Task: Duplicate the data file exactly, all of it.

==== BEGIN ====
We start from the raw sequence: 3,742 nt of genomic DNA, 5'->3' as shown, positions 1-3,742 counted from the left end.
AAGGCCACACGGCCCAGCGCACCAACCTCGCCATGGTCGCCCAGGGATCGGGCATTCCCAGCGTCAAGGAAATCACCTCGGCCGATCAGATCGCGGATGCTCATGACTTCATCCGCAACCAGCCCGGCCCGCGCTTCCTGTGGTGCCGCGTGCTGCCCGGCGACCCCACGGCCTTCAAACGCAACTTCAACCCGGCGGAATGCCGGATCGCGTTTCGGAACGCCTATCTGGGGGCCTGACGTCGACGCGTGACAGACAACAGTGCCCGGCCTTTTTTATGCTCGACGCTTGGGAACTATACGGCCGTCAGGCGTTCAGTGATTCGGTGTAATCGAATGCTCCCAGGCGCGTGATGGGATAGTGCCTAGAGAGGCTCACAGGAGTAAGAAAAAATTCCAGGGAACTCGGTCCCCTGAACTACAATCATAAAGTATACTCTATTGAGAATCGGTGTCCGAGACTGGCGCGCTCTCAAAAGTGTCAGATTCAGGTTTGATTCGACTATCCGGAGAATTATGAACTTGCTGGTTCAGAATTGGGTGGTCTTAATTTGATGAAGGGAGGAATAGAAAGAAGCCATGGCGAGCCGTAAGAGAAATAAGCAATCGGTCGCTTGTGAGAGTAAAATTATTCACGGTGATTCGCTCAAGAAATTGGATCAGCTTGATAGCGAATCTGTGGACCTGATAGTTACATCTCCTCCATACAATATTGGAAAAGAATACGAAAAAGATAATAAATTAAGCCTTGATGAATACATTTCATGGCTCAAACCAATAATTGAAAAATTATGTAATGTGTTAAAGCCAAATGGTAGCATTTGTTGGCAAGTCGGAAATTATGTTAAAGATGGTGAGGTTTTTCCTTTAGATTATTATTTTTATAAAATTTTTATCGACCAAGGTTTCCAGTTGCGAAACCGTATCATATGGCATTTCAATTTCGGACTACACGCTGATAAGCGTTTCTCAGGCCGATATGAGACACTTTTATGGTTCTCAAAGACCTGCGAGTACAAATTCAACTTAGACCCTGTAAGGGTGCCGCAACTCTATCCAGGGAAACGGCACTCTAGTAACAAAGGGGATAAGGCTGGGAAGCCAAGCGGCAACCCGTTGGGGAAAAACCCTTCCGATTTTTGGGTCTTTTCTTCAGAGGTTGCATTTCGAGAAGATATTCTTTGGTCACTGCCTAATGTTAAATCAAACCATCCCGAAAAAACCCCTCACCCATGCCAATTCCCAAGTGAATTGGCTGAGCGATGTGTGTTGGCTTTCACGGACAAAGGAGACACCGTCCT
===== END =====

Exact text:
We start from the raw sequence: 3,742 nt of genomic DNA, 5'->3' as shown, positions 1-3,742 counted from the left end.
AAGGCCACACGGCCCAGCGCACCAACCTCGCCATGGTCGCCCAGGGATCGGGCATTCCCAGCGTCAAGGAAATCACCTCGGCCGATCAGATCGCGGATGCTCATGACTTCATCCGCAACCAGCCCGGCCCGCGCTTCCTGTGGTGCCGCGTGCTGCCCGGCGACCCCACGGCCTTCAAACGCAACTTCAACCCGGCGGAATGCCGGATCGCGTTTCGGAACGCCTATCTGGGGGCCTGACGTCGACGCGTGACAGACAACAGTGCCCGGCCTTTTTTATGCTCGACGCTTGGGAACTATACGGCCGTCAGGCGTTCAGTGATTCGGTGTAATCGAATGCTCCCAGGCGCGTGATGGGATAGTGCCTAGAGAGGCTCACAGGAGTAAGAAAAAATTCCAGGGAACTCGGTCCCCTGAACTACAATCATAAAGTATACTCTATTGAGAATCGGTGTCCGAGACTGGCGCGCTCTCAAAAGTGTCAGATTCAGGTTTGATTCGACTATCCGGAGAATTATGAACTTGCTGGTTCAGAATTGGGTGGTCTTAATTTGATGAAGGGAGGAATAGAAAGAAGCCATGGCGAGCCGTAAGAGAAATAAGCAATCGGTCGCTTGTGAGAGTAAAATTATTCACGGTGATTCGCTCAAGAAATTGGATCAGCTTGATAGCGAATCTGTGGACCTGATAGTTACATCTCCTCCATACAATATTGGAAAAGAATACGAAAAAGATAATAAATTAAGCCTTGATGAATACATTTCATGGCTCAAACCAATAATTGAAAAATTATGTAATGTGTTAAAGCCAAATGGTAGCATTTGTTGGCAAGTCGGAAATTATGTTAAAGATGGTGAGGTTTTTCCTTTAGATTATTATTTTTATAAAATTTTTATCGACCAAGGTTTCCAGTTGCGAAACCGTATCATATGGCATTTCAATTTCGGACTACACGCTGATAAGCGTTTCTCAGGCCGATATGAGACACTTTTATGGTTCTCAAAGACCTGCGAGTACAAATTCAACTTAGACCCTGTAAGGGTGCCGCAACTCTATCCAGGGAAACGGCACTCTAGTAACAAAGGGGATAAGGCTGGGAAGCCAAGCGGCAACCCGTTGGGGAAAAACCCTTCCGATTTTTGGGTCTTTTCTTCAGAGGTTGCATTTCGAGAAGATATTCTTTGGTCACTGCCTAATGTTAAATCAAACCATCCCGAAAAAACCCCTCACCCATGCCAATTCCCAAGTGAATTGGCTGAGCGATGTGTGTTGGCTTTCACGGACAAAGGAGACACCGTCCT